by Jennifer Kvapil, Project Coordinator August 9th, 2019
In early September, an Ideum team will travel to New Orleans to attend the annual Association of Zoos and Aquariums (AZA) conference. AZA is the primary professional and accreditation organization for American zoos and aquariums. AZA sets the highest standards for all aspects of operations, including a requirement for thoughtful and innovative approaches to conservation education. This focus on innovation and education makes AZA facilities an ideal match for Ideum products and exhibit-development services.
We’ll be at booth 642 at the New Orleans Ernest N. Morial Convention Center, where we will display several products and applications that have the potential to inspire, educate, and delight zoo and aquarium visitors. One such exhibit - the Chow Time application running on an Ideum Portrait kiosk - will allow conference attendees to try their hand at a gamified penguin experience, currently deployed at the Albuquerque BioPark’s Penguin Chill exhibition. At the exhibit, visitors move their bodies to direct a swimming penguin toward food and away from danger. This role-playing experience allows visitors to visualize themselves as a penguin, encouraging empathy and illustrating ways that people impact penguins in the wild.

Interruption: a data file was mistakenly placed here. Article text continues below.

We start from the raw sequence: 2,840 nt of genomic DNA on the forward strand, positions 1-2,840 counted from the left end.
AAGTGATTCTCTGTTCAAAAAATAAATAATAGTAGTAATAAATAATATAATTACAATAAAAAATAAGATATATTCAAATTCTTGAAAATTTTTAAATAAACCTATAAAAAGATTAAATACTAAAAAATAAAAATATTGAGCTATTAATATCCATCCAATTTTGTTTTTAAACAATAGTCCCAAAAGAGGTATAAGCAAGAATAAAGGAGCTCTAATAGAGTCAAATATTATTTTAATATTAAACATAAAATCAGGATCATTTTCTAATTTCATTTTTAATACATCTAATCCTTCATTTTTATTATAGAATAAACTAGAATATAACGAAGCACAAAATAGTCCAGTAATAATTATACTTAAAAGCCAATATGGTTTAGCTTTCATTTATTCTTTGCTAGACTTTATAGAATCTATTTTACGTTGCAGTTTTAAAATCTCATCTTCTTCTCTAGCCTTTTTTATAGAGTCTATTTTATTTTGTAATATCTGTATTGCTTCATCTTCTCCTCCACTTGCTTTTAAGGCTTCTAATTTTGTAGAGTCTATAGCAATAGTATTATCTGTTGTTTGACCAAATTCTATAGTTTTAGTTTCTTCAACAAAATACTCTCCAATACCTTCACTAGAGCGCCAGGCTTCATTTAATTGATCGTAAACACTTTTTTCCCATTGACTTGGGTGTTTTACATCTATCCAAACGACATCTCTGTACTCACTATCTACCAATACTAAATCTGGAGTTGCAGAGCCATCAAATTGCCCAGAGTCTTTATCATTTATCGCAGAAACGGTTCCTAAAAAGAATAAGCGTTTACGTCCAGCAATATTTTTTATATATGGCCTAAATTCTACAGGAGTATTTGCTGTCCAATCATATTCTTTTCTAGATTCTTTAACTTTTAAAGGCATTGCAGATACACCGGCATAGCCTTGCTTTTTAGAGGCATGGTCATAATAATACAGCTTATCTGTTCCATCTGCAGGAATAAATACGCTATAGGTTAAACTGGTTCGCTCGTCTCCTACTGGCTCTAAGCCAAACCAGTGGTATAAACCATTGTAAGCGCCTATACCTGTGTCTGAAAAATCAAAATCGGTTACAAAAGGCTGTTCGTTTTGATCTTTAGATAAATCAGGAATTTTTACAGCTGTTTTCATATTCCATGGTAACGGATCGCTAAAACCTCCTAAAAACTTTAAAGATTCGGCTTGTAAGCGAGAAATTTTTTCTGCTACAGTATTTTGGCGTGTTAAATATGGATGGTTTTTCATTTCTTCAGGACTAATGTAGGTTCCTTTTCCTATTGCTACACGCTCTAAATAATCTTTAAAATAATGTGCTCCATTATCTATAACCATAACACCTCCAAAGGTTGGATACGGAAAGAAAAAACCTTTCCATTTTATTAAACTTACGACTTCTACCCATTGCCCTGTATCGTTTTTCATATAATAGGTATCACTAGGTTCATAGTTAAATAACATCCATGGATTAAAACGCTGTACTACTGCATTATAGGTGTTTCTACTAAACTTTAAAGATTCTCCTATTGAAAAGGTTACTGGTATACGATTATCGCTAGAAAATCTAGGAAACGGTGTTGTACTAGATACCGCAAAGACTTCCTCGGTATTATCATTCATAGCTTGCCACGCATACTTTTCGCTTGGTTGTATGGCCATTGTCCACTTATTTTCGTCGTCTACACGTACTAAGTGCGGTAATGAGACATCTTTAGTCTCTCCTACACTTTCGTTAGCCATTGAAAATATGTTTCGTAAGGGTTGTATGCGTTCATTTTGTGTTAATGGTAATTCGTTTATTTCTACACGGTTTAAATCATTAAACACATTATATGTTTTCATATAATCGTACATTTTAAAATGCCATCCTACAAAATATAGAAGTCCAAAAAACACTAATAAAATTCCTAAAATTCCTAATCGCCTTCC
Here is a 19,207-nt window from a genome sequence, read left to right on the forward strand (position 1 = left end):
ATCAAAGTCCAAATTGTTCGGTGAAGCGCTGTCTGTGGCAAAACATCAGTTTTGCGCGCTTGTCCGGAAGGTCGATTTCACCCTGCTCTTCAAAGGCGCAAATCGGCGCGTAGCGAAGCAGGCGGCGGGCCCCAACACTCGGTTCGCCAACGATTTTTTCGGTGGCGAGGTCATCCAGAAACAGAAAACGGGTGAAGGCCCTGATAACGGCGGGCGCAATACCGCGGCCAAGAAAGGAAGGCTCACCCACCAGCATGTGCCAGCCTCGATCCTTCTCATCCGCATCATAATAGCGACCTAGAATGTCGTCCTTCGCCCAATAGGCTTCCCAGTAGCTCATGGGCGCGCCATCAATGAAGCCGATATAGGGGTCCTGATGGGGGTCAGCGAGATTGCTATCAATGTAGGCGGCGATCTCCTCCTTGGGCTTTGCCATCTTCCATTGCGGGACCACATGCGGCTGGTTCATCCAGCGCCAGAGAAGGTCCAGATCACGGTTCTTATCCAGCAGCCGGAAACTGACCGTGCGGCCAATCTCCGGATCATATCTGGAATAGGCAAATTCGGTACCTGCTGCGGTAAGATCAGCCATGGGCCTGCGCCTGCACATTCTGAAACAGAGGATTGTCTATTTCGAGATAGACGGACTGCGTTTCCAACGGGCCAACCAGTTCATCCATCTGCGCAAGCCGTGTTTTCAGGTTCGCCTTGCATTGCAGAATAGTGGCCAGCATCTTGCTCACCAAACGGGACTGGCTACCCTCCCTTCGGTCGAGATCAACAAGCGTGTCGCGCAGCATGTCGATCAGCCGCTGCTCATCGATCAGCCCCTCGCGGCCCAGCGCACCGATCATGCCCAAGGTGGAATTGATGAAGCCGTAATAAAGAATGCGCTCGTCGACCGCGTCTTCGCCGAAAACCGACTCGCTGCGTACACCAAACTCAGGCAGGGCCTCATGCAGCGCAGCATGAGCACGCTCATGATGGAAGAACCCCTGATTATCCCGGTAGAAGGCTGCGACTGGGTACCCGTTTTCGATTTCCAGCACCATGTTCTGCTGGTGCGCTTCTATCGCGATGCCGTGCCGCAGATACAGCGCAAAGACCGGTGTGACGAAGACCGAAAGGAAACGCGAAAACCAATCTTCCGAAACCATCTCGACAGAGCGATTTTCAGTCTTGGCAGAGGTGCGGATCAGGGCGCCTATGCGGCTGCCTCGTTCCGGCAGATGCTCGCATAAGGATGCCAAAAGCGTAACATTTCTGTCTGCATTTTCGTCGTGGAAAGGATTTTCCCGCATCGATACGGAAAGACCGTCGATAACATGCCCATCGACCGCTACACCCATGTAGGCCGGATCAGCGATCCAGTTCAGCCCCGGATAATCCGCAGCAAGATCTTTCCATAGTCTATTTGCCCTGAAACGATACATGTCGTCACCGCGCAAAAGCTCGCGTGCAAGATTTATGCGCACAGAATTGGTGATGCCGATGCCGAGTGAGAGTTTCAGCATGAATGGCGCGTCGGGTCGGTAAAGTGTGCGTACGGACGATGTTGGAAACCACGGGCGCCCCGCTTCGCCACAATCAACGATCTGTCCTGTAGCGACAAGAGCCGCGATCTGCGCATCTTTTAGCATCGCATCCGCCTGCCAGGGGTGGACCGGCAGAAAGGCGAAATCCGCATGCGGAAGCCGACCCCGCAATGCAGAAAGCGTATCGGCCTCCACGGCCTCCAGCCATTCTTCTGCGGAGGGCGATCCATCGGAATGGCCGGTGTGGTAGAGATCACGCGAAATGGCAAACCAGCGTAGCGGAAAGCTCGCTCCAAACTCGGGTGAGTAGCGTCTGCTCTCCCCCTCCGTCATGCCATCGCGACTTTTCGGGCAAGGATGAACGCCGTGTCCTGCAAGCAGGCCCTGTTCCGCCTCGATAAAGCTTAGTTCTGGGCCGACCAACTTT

We will also showcase several additional experiences that highlight the interactive possibilities of our multitouch tables and displays. We’ll be showing a new multistation map viewer with linked smartphone app we created for The Historic New Orleans Collection. Map-based applications are natural fits for zoos and aquariums as they allow visitors to plan their day and schedule key events like keeper talks or presentations. A quick upload to their phone keeps their itinerary handy at all times.
We are also excited to demonstrate our tangible experiences. Conservation education lessons often involve biofacts, such as bones, skins, claws, or teeth, that help visitors learn about wildlife. Our Tangible Engine technology can allow docents and educators to use objects to seamlessly display a variety of different media, such as pictures, sounds, and videos, to help visitors put biofacts into context. We also look forward to discussing with keepers and educators the ways in which digital enrichment can play a growing role in high-quality animal husbandry.
We are looking forward to spending time with the dedicated animal care and education professionals at the conference and brainstorming ways we can work together to educate zoo and aquarium visitors and inspire conservation action. See you in New Orleans!